Church groups oppose Iraq action
LONDON, England -- Senior church leaders have added to the opposition in Britain against an attack on Iraq, saying it would be "immoral and illegal."
Several thousand Christians, including the future Archbishop of Canterbury, Rowan Williams, signed a petition that was handed to Prime Minister Tony Blair's Downing Street residence on Tuesday.
More than 2,500 groups and individuals, from leading churchmen to theologians and ordinary church members of different denominations, signed the petition condemning an attack.
"It is deplorable that the world's most powerful nations continue to regard war and the threat of war as an acceptable instrument of foreign policy, in violation of the ethos of both the United Nations and Christian moral teaching," said the petition, organised by the Catholic group Pax Christi.
The protest follows Monday's NOP poll for Channel 4 television which said 52 percent of those surveyed opposed the use of British troops in an offensive on Iraq, while only 34 percent would support a U.S.-led war against Iraqi President Saddam Hussein.
Williams is the highest profile signatory of the petition. The current Archbishop of Wales will become head of the Anglican Church, which has 70 million members worldwide, in October. (Profile)
Known as an outspoken liberal who supports gay clergy and women priests, he has pledged not to shy away from politically "awkward" issues during his tenure which starts in October.
Williams, who was in lower Manhattan on September 11, has criticised the U.S.-led war on terrorism and has condemned sanctions against Iraq.
Writing recently about the war on terrorism, he said: "It is just possible to deplore civilian casualties and retain moral credibility when an action is clearly focused and its goals are on the way to evident achievement.
"It is not possible when the strategy appears confused and political leaders talk about a war that may last for years."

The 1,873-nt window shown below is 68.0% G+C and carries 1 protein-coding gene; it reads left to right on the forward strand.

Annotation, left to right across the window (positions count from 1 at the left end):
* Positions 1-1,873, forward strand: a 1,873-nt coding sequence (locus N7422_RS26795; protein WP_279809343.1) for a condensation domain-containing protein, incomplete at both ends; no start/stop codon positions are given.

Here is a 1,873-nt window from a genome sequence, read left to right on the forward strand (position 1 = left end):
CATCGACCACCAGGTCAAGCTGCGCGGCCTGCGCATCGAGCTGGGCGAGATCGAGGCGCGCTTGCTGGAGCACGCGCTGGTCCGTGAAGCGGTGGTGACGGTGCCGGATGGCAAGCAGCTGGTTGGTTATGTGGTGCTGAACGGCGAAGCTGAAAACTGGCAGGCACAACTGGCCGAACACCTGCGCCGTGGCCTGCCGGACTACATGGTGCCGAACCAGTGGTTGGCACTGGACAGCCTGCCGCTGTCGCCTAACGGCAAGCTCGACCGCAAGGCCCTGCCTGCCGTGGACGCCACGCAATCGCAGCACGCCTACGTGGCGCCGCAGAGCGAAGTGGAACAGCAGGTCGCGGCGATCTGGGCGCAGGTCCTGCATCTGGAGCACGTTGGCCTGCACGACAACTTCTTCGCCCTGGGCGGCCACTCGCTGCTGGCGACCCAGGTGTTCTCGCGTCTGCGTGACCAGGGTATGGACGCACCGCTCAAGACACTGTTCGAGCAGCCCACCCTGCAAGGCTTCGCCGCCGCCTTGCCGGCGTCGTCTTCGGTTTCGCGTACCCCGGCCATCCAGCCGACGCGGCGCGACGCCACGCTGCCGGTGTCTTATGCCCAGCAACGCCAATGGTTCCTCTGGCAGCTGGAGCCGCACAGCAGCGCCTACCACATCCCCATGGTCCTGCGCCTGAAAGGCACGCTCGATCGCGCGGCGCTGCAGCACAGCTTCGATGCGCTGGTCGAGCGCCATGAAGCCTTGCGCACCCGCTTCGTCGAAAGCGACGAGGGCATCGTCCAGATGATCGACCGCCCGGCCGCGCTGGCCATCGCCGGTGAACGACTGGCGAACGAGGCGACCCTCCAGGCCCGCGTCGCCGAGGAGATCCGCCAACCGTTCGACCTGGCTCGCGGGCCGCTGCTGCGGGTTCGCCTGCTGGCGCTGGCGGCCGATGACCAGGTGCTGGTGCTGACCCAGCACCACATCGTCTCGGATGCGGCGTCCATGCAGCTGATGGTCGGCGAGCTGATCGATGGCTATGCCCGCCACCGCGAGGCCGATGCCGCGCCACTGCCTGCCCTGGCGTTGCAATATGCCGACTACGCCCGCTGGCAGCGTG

The Bishop of Coventry, the Right Rev. Colin Bennetts, said there was not enough evidence to justify military strikes against Iraq.
He told the BBC that military action "needs very, very good evidence and we haven't actually been presented with that evidence."
He added: "Any war of this kind needs proper justification and it needs to be conducted within the framework of international law. That, I believe, doesn't exist at the moment."
Sister Annaliese, of the Anglican Sisters of the Church, urged Blair to listen to the group and warned: "The British people do not want war."
She told the Press Association: "All around the world conflicts cause generations of suffering and we want to say please don't, please talk, please listen. British people do not want war.
"I think this is my moral duty. We worship the principle of peace and are concerned for all people of all nations and are concerned about the threat of war. Do we really need reminding what the threat of war really means?"
The Anglican Bishop of Chelmsford, the Right Rev John Perry, said: "I would urge the government to hold off any ...identification with any action that the United States might take at this particular point or in the coming months."
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